Former Cranbrook school adminstrator who stole £28,000 from employer won’t have to repay it, court rules

PUBLISHED: 11:55 19 March 2019 | UPDATED: 11:22 08 April 2019

Exeter Crown Court. Picture: Archant

Exeter Crown Court. Picture: Archant


A crooked school administrator who swindled £28,000 from a newly opened academy has been told she does not have to repay the stolen cash.

Ellen Chaplin creamed off the money from the brand new Cranbrook Educational Campus in East Devon after being promoted to a position which gave her access to its banking system.

She generated bogus overpayments which she siphoned into her own bank account by changing the details on invoices from training companies or supply teachers.

Chaplin, who now lives near Gunnislake, received a 20 month suspended sentence in October and was also facing seizure of her assets under the Proceeds of Crime Act.

The application for confiscation was dropped by the prosecution at Exeter Crown Court because a financial investigation showed she has no assets.

Judge David Evans approved the withdrawal of the proceedings after Mr Brian Fitzherbert, prosecuting, said there was no point in continuing in the light of her financial state.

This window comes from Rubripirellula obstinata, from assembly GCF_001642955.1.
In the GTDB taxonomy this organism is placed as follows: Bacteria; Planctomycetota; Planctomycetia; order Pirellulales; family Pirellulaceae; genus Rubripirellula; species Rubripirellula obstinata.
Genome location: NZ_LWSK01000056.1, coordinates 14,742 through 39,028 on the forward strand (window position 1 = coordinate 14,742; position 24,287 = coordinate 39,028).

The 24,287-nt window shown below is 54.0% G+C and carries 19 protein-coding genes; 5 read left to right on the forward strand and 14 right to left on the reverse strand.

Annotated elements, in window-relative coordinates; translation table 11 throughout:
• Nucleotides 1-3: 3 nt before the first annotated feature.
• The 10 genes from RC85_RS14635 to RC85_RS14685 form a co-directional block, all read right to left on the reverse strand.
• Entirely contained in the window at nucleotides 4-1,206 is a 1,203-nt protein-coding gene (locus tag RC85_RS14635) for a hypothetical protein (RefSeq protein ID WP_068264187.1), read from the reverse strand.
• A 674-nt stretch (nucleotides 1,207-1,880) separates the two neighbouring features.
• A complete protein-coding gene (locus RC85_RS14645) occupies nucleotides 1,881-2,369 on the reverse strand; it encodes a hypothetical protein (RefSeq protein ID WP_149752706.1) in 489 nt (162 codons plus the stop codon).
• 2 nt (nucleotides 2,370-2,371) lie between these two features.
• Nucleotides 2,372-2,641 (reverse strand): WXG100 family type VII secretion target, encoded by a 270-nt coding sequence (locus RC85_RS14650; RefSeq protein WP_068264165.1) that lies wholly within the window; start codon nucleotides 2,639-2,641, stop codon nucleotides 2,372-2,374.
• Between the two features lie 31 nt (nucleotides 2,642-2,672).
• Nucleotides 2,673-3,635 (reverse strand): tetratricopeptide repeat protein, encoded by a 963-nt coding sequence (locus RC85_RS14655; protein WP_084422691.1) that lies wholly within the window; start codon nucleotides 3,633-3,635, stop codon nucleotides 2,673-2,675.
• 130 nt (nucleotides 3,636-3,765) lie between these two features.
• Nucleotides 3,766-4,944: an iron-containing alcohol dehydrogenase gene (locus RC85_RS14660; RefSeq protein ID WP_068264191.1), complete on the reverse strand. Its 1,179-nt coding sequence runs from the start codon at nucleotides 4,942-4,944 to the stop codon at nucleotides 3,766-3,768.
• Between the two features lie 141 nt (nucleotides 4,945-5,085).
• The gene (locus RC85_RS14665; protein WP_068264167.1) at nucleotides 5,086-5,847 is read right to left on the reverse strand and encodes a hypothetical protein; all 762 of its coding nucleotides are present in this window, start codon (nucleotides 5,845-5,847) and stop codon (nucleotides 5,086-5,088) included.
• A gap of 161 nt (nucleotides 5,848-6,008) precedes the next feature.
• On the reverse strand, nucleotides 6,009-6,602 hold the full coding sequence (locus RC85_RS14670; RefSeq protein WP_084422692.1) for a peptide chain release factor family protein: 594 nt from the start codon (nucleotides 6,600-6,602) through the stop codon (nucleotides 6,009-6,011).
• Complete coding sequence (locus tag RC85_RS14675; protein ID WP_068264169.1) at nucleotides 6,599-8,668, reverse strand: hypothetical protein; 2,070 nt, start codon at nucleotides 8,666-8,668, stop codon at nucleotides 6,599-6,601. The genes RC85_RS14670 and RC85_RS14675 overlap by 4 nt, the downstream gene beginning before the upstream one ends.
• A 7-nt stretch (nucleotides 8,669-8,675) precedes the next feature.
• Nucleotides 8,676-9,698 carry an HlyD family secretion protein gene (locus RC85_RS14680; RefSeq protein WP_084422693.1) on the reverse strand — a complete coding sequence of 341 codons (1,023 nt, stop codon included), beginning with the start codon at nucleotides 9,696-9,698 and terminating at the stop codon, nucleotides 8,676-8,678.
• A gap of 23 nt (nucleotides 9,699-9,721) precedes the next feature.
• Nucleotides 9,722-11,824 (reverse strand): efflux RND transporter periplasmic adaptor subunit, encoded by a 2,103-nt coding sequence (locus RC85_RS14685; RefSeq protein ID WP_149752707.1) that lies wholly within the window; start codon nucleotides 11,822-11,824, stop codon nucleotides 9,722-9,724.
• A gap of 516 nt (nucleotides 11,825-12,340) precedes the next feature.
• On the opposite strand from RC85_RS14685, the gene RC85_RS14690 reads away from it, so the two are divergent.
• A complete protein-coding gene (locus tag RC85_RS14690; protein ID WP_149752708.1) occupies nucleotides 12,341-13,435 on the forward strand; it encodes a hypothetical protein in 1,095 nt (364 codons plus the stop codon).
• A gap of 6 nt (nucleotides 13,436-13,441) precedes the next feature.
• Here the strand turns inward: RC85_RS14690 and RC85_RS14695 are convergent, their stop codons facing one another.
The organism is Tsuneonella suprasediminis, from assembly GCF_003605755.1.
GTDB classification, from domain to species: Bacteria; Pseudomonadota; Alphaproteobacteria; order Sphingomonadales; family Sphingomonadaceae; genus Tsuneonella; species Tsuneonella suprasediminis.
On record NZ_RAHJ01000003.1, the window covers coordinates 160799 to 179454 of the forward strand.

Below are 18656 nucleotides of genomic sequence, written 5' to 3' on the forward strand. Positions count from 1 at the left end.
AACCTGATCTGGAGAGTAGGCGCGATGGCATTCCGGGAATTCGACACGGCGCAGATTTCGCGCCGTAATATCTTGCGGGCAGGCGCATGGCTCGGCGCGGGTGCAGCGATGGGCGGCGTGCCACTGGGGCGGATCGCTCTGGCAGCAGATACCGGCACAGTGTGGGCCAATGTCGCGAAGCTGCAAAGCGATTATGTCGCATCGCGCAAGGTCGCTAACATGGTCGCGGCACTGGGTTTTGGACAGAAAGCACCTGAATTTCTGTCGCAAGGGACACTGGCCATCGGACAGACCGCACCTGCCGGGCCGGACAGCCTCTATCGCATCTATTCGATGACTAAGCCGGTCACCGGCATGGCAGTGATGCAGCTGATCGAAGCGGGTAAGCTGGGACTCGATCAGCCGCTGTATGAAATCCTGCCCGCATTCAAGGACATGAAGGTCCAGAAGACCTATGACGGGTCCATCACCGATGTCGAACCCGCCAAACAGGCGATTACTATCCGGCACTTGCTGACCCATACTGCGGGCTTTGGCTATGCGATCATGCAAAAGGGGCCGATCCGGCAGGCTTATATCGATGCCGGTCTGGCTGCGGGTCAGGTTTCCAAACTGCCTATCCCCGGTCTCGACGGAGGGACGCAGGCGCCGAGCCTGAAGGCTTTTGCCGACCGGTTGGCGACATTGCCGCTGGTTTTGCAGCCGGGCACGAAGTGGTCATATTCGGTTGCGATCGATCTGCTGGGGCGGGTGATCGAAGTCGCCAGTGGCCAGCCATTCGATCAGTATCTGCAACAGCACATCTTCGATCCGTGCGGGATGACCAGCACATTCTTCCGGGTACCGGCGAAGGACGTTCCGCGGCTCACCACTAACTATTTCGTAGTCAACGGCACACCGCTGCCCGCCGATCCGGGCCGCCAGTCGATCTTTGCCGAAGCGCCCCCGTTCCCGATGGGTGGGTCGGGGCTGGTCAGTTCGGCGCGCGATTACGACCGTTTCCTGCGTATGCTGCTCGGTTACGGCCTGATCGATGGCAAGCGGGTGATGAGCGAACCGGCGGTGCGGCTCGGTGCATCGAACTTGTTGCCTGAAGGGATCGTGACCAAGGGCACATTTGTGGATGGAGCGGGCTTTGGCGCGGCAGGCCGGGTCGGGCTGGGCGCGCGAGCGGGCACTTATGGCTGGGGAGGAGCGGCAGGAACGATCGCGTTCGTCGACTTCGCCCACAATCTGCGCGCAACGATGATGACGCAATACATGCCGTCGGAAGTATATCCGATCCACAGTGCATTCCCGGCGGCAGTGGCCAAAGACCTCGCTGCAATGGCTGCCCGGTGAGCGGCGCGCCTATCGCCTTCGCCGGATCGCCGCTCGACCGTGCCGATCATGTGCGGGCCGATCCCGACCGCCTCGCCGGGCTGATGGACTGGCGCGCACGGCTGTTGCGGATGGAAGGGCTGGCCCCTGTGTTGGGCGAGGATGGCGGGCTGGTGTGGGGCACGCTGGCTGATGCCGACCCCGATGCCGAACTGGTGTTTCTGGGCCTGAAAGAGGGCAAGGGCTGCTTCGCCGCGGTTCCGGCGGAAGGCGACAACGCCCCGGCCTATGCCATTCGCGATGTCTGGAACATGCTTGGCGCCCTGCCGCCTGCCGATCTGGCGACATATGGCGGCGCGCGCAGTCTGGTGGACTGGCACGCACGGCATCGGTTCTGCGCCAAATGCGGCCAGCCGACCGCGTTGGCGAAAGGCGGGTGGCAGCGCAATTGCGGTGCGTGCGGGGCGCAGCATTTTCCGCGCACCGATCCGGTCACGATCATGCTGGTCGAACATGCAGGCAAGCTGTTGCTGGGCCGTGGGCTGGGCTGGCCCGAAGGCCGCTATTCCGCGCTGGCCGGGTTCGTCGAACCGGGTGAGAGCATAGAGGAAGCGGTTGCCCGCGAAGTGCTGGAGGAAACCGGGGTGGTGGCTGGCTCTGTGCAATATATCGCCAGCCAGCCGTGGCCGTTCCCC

Chaplin, aged 25, of Latchley, near Gunnislake, admitted ten counts of fraud in abuse of a position of trust and was jailed for 20 months, suspended for two years, and ordered to do 200 hours unpaid community work and receive 20 days supervision at Exeter Crown Court in October.

A university graduate, Chaplin joined the Cranbrook Educational Campus shortly after it opened in September 2015 as an assistant administrator, but was soon promoted to a senior post in charge of human resources and clerk to the governors.

She used her knowledge of the accounts and payroll systems to create a web of different frauds which netted her £28,414.16 over a year between April 2016 to when she left in 2017.

She was the lead personnel administrator and diverted staff salaries into her own account. She inflated the payments, paid the teachers the lower amounts, and pocketed the difference.

The secondary school, which is run by a charity called the Ted Wragg Multi-Academy Trust, not only lost the money but had to spend another £40,000 to install a fraud-proof payroll system.

The school was run by a charity named after the former professor of education at Exeter University Ted Wragg.

Miss Kelly Scrivener, defending, told the original hearing Chaplin committed the offences while suffering from mental illness and in an abusive relationship in which she was put under pressure to bring in extra money.

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